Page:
In 1912, after a prolonged period of decline, the institution of the Emperor of China disappeared and the Republic of China was established. The following three decades were a period of disunion — the Warlord Era, the Sino-Japanese War, and the Chinese Civil War. The latter ended in 1949 with the Communist Party of China in control of Mainland China. The CPC established a communist state—the People's Republic of China—that laid claim to be the successor state of the Republic of China. Meanwhile, the ROC government of the Kuomintang fled to Taiwan, where it continued to be recognized as the legitimate government of all China by the Western bloc and the United Nations until the 1970s, when most nations and the UN switched recognition to the PRC.
Main article: Politics of Imperial China, Politics of the People's Republic of China, Politics of the Republic of China
After the Qin Empire unification, China experienced about 13 more dynasties, many of which continued the extensive system of kingdoms, principalities, dukedoms, earldoms, and marquisates. However, ultimately, the emperor had the centralized authority. The emperor also consulted civil and martial ministers, especially the prime minister. Sometimes political power, however, fell into the hands of the officials, eunuchs, or relatives.
Political relations with dependencies (tributary kingdoms) were maintained by international marriages, military aids, and gifts. (see section "Geography, Political" below for examples).
The historical capitals of China were mostly in the east. The four most commonly designated capitals are Nanjing, Beijing, Chang'an (today Xi'an), and Luoyang. Official languages once included Chinese, Mongol, and Manchu.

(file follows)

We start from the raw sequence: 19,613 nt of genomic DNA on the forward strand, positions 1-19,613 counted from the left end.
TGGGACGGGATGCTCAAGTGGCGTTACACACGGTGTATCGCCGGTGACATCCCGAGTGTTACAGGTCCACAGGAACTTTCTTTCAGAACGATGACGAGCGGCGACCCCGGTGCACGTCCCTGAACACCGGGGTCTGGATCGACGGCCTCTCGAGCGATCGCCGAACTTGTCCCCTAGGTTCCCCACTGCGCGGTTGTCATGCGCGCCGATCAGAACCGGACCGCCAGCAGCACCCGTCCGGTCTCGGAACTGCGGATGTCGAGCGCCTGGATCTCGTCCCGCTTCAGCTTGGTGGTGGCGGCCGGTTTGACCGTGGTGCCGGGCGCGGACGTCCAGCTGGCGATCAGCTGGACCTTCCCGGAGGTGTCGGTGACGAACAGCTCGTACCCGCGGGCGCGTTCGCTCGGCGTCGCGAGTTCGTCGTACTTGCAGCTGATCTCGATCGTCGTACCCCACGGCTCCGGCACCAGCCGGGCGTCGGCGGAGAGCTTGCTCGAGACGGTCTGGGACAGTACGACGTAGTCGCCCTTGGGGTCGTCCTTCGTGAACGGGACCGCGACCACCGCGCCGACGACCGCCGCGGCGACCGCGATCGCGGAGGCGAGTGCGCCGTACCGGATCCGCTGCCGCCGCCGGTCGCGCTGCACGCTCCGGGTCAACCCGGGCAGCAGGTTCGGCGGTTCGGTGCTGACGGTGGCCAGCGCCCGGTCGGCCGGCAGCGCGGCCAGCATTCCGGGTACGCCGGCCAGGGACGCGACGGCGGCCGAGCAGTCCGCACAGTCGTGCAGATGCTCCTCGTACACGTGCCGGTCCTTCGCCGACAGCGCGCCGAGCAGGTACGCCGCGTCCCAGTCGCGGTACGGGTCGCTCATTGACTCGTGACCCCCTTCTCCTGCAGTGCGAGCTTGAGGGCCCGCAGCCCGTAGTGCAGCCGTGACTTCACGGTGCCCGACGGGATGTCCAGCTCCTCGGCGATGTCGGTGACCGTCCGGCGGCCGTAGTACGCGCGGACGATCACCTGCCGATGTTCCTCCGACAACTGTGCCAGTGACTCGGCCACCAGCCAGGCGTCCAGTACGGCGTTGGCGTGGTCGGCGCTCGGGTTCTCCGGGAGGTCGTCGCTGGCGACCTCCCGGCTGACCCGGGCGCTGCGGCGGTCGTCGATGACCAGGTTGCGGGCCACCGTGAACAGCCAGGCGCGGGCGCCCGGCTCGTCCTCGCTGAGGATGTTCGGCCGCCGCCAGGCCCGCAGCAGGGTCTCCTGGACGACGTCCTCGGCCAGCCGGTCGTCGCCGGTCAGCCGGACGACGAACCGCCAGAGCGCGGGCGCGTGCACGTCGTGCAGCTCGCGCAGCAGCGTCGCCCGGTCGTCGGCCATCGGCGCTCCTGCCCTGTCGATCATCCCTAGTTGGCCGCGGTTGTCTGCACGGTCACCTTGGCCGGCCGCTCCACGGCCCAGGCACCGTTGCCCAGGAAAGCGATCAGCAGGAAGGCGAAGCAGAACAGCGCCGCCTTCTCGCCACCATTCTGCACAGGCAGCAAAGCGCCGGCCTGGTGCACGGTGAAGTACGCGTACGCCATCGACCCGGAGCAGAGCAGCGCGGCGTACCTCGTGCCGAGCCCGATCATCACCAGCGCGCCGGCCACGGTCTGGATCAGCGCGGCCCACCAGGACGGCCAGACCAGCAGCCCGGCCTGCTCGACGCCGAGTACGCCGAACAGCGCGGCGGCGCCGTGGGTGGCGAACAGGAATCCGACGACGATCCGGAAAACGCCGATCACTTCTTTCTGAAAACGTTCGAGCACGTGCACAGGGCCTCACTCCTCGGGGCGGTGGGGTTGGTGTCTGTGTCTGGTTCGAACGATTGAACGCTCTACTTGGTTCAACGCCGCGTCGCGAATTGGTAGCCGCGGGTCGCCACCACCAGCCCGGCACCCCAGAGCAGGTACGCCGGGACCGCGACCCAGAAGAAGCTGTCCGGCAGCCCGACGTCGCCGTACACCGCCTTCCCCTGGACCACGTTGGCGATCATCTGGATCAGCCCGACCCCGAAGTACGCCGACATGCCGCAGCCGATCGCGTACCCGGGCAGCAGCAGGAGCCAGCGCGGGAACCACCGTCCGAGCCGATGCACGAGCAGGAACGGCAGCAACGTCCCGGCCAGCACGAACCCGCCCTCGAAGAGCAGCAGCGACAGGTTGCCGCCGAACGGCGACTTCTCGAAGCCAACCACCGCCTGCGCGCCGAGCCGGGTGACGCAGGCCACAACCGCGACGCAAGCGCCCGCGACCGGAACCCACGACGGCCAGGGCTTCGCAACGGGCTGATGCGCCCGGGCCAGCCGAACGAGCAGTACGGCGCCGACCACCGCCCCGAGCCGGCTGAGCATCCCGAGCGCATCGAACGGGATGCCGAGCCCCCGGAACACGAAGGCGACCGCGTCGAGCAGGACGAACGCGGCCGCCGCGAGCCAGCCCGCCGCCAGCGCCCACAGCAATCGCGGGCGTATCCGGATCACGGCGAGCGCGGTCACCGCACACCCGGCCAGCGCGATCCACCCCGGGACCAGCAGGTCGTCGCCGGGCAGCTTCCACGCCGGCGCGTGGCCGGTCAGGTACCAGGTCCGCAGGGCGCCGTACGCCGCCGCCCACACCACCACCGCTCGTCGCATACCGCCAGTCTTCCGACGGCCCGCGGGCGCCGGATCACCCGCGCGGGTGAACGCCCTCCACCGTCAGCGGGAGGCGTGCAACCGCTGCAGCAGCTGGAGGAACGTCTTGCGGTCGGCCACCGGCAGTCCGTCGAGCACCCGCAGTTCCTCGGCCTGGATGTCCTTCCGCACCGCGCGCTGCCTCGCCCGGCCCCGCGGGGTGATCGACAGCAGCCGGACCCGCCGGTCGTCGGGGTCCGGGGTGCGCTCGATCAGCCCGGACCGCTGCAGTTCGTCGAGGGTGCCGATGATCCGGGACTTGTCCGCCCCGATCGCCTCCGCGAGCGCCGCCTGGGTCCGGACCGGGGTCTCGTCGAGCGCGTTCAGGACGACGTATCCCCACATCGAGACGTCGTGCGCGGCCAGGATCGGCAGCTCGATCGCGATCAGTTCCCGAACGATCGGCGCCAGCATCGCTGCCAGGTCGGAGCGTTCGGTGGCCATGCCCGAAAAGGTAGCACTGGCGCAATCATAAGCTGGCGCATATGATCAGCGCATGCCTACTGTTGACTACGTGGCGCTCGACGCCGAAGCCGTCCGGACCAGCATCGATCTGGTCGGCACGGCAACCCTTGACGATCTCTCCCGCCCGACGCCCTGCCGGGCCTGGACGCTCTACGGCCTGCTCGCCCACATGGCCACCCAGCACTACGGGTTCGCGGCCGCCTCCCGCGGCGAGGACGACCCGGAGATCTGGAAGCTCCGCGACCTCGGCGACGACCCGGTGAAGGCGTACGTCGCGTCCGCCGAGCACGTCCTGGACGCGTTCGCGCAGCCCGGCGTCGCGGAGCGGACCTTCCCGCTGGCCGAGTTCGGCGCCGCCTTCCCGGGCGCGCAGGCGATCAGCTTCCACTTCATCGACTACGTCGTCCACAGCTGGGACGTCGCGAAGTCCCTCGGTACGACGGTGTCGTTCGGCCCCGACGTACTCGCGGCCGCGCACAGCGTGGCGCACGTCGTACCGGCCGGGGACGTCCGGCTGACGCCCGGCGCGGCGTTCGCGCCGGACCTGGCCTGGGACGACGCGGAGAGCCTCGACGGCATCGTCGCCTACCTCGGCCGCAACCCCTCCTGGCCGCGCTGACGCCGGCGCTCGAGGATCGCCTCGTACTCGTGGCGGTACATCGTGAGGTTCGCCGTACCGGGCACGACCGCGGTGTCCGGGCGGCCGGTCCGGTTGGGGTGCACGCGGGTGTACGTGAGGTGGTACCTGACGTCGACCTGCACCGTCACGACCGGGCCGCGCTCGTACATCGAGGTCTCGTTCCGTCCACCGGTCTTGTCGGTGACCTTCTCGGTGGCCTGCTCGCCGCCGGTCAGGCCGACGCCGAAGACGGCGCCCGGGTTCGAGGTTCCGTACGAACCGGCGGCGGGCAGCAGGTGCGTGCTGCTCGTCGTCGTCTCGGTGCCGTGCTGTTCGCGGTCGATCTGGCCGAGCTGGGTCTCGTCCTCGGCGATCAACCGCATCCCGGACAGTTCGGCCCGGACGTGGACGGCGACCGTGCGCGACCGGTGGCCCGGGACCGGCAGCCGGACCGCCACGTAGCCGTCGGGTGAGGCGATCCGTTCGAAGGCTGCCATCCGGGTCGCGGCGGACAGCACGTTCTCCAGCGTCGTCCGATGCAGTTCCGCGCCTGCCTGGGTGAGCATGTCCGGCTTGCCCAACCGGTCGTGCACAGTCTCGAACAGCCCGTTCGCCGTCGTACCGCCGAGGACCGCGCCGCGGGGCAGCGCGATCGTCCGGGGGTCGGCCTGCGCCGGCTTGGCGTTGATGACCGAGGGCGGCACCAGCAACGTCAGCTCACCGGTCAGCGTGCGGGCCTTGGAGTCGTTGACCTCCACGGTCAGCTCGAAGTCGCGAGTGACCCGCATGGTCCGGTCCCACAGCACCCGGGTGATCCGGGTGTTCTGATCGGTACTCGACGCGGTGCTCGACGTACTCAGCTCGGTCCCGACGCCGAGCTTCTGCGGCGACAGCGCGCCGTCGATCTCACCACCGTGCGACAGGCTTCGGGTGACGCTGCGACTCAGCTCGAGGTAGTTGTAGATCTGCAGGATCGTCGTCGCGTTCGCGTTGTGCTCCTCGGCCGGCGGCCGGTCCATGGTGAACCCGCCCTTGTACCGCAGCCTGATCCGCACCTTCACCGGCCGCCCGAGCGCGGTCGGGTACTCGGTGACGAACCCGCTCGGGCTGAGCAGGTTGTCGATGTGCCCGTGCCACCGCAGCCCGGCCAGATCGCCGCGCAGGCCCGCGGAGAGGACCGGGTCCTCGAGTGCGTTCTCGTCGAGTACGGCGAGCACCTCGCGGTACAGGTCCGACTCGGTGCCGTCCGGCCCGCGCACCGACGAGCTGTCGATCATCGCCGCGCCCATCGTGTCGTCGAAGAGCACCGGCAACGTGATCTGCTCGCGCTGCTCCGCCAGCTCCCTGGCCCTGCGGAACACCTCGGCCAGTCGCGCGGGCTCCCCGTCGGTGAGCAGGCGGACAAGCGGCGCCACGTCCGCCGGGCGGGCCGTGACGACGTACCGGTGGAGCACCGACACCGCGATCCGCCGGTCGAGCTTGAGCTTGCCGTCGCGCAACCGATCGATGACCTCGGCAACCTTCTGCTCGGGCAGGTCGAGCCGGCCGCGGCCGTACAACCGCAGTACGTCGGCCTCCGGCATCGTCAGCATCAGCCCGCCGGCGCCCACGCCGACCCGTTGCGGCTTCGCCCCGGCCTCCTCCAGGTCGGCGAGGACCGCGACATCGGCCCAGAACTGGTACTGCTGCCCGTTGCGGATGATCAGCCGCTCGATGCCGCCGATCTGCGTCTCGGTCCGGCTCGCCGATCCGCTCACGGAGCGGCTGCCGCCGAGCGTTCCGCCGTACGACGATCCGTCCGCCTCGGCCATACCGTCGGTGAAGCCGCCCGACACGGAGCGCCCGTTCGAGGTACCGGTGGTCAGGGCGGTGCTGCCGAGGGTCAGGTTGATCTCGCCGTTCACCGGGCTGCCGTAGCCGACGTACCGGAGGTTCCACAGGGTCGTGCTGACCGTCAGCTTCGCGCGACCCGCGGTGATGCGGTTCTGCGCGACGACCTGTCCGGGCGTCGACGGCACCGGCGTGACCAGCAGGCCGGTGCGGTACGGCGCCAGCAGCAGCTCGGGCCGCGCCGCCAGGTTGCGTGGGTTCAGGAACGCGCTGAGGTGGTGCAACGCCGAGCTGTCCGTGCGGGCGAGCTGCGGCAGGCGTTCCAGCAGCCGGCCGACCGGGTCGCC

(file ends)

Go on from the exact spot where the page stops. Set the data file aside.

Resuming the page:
In 1912, the Republic of China attempted to establish itself as a representative democracy, but immediately collapsed into a one-party dictatorship under the Nationalist Party. It was able to transform itself into a functioning multi-party representative democracy only after the Communists took control of the mainland in 1949 and the ROC moved to Taiwan. Meanwhile, the People's Republic of China has continued to operate as a totalitarian one-party state to the present.
Areas currently controlled by the PRC and ROC
During the Zhou Dynasty, China was originally the region around the Yellow River. Since then, the territory expanded outward in all directions, and was largest during the Tang, Yuan, and Qing dynasties. From the Chinese point of view, the "Chinese" Empire included parts of modern far eastern Russia and Central Asia during the strongest periods of the Yuan, although China was merely one of many territories of the Mongol Empire.
Along with provincial administrators, some foreign monarchs sent envoys to offer gifts to the Emperor of China and the Emperor returned compliments to them. The Chinese ostensibly saw that barbarians attached themselves to the virtue of the Emperor, while the foreign governments sometimes had different perspectives. Since the end of the 19th century, China has tried to interpret this relationship as suzerainty-dependency based on Western international law.
The Qing Empire reduced the territorial value of the Great Wall of China as a barrier of China proper. In 1683 after the surrender of the Kingdom of Tungning established by Koxinga, Taiwan became a part of the Qing Empire, originally as one prefecture, then two. Taiwan was subsequently ceded to Japan after the first Sino-Japanese War in 1895. At the end of the second Sino-Japanese War in 1945, Japan relinquished the sovereignty of the island in San Francisco Peace Treaty. Since then, the sovereignty of Taiwan has been under dispute between the PRC, ROC and Taiwan independence supporters.